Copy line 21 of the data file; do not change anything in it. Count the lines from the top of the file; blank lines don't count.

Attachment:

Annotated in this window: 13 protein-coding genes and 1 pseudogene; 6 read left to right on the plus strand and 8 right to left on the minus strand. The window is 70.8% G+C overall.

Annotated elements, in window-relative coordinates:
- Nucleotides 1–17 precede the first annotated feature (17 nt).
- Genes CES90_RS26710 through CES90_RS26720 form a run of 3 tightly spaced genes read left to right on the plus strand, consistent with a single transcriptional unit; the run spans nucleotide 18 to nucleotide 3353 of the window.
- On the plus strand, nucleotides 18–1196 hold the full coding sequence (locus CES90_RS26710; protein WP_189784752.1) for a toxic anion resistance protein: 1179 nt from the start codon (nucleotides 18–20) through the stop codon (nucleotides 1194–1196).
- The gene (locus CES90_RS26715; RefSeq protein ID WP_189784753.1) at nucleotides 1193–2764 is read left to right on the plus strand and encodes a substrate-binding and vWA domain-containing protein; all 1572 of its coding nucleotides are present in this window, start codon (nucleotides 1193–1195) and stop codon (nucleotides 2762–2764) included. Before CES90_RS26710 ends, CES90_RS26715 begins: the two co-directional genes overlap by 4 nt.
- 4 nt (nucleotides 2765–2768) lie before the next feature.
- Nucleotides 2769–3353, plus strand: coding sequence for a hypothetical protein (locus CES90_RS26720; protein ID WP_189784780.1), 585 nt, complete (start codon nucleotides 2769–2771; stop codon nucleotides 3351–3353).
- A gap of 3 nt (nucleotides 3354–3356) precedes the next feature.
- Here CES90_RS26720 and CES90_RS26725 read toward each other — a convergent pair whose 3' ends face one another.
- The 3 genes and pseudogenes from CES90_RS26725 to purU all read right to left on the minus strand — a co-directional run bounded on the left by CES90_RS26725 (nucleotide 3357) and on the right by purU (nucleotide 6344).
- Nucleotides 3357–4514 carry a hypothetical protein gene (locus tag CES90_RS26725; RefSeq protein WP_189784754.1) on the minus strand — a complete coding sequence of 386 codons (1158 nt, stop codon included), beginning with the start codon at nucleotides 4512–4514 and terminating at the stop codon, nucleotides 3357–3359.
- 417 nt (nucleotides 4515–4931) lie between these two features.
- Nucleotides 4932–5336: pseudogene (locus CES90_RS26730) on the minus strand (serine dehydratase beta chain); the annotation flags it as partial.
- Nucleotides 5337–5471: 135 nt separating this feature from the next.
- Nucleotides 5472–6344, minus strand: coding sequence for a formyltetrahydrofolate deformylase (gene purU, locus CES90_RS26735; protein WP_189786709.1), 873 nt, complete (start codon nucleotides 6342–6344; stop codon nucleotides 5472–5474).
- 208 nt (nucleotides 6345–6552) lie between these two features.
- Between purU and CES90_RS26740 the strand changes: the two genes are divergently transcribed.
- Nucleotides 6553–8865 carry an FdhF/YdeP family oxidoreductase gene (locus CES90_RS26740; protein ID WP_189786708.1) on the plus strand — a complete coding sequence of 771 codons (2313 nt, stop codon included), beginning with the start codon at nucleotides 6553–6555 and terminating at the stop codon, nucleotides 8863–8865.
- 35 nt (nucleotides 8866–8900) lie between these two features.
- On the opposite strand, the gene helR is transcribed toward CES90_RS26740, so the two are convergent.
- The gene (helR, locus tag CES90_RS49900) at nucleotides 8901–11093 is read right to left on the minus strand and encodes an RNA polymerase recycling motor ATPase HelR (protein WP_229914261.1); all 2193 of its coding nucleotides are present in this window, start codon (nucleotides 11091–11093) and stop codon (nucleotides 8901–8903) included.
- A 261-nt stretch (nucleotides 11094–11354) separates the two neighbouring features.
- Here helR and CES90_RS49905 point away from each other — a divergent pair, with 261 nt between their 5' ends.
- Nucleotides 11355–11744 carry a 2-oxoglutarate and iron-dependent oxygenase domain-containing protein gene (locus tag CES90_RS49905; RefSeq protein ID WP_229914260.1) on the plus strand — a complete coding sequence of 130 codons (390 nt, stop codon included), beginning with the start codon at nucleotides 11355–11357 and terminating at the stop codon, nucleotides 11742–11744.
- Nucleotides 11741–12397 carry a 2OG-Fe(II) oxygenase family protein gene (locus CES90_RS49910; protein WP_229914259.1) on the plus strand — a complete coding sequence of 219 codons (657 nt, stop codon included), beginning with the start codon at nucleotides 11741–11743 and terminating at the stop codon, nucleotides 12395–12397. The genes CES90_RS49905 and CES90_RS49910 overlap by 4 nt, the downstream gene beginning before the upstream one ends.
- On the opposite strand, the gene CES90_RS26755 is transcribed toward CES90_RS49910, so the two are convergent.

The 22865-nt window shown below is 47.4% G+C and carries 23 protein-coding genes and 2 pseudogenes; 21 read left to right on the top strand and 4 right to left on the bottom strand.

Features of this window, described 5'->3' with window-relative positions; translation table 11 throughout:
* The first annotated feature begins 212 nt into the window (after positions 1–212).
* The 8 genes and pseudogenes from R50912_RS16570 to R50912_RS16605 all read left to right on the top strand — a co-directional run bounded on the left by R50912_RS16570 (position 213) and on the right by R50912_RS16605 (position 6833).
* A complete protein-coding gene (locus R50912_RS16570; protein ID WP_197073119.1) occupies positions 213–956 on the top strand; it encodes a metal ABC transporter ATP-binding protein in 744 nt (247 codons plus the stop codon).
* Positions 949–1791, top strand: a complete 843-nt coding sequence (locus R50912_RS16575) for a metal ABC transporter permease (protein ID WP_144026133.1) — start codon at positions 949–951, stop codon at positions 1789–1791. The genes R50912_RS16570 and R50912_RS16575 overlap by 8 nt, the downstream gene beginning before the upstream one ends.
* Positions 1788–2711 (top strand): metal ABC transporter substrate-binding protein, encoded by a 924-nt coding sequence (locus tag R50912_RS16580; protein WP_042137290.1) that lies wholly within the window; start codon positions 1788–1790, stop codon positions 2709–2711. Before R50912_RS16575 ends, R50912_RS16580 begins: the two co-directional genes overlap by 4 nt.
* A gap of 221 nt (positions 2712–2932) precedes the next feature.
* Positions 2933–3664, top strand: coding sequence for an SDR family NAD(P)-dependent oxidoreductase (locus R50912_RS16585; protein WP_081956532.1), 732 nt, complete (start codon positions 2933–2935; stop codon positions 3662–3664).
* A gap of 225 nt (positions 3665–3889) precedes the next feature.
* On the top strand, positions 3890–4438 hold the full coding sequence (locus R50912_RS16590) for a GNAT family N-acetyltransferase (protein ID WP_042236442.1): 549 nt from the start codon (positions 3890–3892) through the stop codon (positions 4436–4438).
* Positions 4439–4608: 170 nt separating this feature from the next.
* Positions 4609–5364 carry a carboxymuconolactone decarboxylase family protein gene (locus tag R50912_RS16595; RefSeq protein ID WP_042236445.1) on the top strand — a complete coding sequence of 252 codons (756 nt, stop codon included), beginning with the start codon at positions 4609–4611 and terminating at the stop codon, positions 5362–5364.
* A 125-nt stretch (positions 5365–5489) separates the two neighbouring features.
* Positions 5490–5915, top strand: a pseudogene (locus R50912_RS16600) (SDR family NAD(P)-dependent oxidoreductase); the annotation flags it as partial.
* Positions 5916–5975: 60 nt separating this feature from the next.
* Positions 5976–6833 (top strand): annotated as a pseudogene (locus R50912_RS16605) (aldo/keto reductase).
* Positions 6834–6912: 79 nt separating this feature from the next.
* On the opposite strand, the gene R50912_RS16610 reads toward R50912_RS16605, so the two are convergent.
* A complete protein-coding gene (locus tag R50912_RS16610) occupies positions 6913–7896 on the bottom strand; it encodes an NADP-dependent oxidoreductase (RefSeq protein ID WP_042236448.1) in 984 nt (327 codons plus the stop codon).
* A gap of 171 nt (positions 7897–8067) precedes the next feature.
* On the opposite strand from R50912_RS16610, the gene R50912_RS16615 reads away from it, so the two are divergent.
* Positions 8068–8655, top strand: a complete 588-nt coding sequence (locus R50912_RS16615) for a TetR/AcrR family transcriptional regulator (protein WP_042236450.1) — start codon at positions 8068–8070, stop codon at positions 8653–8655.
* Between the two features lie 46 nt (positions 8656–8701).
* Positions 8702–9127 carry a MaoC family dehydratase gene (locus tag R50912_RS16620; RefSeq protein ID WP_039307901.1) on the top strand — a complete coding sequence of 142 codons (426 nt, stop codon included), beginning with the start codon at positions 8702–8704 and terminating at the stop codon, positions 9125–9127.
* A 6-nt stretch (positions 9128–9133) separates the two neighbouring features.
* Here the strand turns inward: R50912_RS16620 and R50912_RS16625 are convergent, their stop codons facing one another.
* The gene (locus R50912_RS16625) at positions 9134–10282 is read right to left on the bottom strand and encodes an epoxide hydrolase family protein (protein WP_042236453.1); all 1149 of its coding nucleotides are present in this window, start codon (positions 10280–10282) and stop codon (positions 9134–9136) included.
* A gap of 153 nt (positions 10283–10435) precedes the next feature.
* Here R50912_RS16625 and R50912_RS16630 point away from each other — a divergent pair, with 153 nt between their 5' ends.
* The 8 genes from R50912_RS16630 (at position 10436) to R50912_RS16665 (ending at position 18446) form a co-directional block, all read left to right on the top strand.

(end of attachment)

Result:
- On the opposite strand, the gene helR is transcribed toward CES90_RS26740, so the two are convergent.